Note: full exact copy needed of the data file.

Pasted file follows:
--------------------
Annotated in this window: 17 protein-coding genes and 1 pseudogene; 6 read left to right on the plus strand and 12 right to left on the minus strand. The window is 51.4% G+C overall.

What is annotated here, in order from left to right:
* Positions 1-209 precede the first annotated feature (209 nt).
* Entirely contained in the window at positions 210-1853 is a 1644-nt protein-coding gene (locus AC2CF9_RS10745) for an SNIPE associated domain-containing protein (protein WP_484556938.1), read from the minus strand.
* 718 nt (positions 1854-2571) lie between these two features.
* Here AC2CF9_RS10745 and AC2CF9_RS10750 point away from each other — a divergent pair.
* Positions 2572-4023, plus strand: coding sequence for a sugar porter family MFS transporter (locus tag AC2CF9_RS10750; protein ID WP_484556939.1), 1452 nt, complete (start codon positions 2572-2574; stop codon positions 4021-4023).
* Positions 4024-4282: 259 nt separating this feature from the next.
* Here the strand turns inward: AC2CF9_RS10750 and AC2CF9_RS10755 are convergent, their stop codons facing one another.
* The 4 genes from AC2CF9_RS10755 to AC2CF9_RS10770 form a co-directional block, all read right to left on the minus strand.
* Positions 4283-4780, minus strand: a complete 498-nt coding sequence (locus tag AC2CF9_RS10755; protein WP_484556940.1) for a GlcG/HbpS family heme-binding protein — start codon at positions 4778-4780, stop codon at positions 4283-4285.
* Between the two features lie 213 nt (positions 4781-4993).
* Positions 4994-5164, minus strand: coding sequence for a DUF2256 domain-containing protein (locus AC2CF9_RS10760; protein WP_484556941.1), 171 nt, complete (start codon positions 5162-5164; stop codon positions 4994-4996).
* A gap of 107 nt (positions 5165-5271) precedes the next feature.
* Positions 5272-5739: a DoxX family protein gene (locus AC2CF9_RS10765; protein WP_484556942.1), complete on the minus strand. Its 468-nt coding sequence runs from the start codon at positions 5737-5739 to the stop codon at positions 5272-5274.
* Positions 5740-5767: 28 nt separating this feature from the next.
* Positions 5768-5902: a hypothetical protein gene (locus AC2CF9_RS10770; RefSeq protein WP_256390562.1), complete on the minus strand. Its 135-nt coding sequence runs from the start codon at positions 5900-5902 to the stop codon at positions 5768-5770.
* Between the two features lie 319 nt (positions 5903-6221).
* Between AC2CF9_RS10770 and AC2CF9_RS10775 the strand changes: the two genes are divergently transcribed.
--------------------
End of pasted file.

Annotated in this window: 17 protein-coding genes and 1 pseudogene; 6 read left to right on the plus strand and 12 right to left on the minus strand. The window is 51.4% G+C overall.

What is annotated here, in order from left to right:
* Positions 1-209 precede the first annotated feature (209 nt).
* Entirely contained in the window at positions 210-1853 is a 1644-nt protein-coding gene (locus AC2CF9_RS10745) for an SNIPE associated domain-containing protein (protein WP_484556938.1), read from the minus strand.
* 718 nt (positions 1854-2571) lie between these two features.
* Here AC2CF9_RS10745 and AC2CF9_RS10750 point away from each other — a divergent pair.
* Positions 2572-4023, plus strand: coding sequence for a sugar porter family MFS transporter (locus tag AC2CF9_RS10750; protein ID WP_484556939.1), 1452 nt, complete (start codon positions 2572-2574; stop codon positions 4021-4023).
* Positions 4024-4282: 259 nt separating this feature from the next.
* Here the strand turns inward: AC2CF9_RS10750 and AC2CF9_RS10755 are convergent, their stop codons facing one another.
* The 4 genes from AC2CF9_RS10755 to AC2CF9_RS10770 form a co-directional block, all read right to left on the minus strand.
* Positions 4283-4780, minus strand: a complete 498-nt coding sequence (locus tag AC2CF9_RS10755; protein WP_484556940.1) for a GlcG/HbpS family heme-binding protein — start codon at positions 4778-4780, stop codon at positions 4283-4285.
* Between the two features lie 213 nt (positions 4781-4993).
* Positions 4994-5164, minus strand: coding sequence for a DUF2256 domain-containing protein (locus AC2CF9_RS10760; protein WP_484556941.1), 171 nt, complete (start codon positions 5162-5164; stop codon positions 4994-4996).
* A gap of 107 nt (positions 5165-5271) precedes the next feature.
* Positions 5272-5739: a DoxX family protein gene (locus AC2CF9_RS10765; protein WP_484556942.1), complete on the minus strand. Its 468-nt coding sequence runs from the start codon at positions 5737-5739 to the stop codon at positions 5272-5274.
* Positions 5740-5767: 28 nt separating this feature from the next.
* Positions 5768-5902: a hypothetical protein gene (locus AC2CF9_RS10770; RefSeq protein WP_256390562.1), complete on the minus strand. Its 135-nt coding sequence runs from the start codon at positions 5900-5902 to the stop codon at positions 5768-5770.
* Between the two features lie 319 nt (positions 5903-6221).
* Between AC2CF9_RS10770 and AC2CF9_RS10775 the strand changes: the two genes are divergently transcribed.